An Anti-Influenza Strategy Based on siRNA Approach Targeting the Critical Viral and Host Factors

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Liu, Timothy
Behravesh, Esfandiar
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The influenza virus remains a major public health concern causing significant morbidity and mortality in humans. Vaccination is considered the most effective prevention strategy as antivirals are suboptimal in treating the disease. Several studies have identified numerous host and viral factors utilized by the virus to successfully complete its life cycle. This study performed to investigate the effect of siRNA against two host factors, RanBP5 and CCT, and three viral proteins that make up the viral RNA polymerase (RNAP), PA, PB1, and PB2, in inhibiting the replication of diverse strains and subtypes of influenza virus. The effect of single and combinatorial siRNA on the replication of two influenza A viruses (IAV) and one influenza B virus (IBV) was evaluated in vitro in MDCK cells. siRNA against viral RNAP subunits effectively inhibits growth of both IAV and IBV. Our results further demonstrates that trafficking of the RNAP requires two host proteins, RANBP5 and CCT, with RANBP5 preferentially required for IAV and CCT required for IBV. Our results suggest that a combination of siRNA to RNAP and host import proteins is a potential prophylactic and therapeutic candidate for further development and future in vivo studies.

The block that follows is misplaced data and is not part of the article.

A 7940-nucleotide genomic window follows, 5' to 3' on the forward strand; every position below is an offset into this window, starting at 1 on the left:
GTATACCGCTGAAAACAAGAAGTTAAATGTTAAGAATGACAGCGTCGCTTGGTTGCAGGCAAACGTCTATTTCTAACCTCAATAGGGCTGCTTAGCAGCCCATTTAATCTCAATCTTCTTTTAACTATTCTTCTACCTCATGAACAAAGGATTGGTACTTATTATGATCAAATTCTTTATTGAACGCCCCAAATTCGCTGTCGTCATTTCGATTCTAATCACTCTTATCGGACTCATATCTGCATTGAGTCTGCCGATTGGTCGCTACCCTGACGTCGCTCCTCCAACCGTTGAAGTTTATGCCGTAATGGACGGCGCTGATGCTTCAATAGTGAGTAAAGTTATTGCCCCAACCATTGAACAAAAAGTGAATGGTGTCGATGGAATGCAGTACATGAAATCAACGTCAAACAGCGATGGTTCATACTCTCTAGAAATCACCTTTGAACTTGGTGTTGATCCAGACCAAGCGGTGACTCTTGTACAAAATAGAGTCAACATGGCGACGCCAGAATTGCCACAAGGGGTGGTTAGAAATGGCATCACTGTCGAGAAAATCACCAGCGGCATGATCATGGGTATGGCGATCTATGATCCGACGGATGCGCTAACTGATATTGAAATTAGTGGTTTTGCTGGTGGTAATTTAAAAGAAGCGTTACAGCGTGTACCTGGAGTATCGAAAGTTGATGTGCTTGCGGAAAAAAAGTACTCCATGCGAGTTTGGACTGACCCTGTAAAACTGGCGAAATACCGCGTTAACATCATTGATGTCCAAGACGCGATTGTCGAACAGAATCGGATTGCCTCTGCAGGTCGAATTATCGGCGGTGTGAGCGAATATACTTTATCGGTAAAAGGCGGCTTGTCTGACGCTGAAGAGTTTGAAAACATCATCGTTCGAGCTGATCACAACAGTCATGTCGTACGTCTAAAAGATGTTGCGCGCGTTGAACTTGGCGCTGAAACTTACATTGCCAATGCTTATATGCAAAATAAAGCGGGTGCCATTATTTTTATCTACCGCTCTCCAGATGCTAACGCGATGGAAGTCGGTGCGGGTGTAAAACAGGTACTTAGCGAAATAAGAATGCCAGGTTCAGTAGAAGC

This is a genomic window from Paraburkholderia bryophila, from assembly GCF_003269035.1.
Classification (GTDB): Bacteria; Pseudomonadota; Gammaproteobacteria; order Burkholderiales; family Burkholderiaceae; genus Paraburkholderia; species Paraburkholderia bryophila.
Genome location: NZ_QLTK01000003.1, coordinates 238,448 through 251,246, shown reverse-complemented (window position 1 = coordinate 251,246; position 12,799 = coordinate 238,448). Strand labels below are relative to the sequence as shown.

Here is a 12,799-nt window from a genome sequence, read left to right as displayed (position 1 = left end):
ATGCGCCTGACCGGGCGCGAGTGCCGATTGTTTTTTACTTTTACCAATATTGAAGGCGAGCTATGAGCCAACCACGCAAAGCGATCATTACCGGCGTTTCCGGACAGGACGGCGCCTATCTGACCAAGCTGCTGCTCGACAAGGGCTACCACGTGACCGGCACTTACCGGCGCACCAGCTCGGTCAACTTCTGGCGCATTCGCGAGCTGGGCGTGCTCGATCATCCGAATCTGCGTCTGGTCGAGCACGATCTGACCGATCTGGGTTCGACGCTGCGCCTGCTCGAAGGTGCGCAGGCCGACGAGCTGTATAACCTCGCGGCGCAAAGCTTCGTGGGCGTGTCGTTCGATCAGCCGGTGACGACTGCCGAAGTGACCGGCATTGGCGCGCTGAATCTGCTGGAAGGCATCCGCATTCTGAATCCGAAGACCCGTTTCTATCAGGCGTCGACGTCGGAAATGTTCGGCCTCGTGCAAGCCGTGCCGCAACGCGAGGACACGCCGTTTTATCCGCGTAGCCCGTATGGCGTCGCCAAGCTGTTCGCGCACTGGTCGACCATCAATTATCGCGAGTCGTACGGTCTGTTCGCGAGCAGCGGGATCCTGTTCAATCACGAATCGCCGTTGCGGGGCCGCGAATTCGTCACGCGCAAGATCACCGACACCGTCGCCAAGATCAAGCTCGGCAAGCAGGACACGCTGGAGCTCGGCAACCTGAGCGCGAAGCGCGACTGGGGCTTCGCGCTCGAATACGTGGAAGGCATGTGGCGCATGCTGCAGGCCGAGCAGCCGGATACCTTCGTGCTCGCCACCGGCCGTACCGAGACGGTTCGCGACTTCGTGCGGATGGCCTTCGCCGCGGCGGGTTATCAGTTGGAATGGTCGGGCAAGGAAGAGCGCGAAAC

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Undergraduate Thesis
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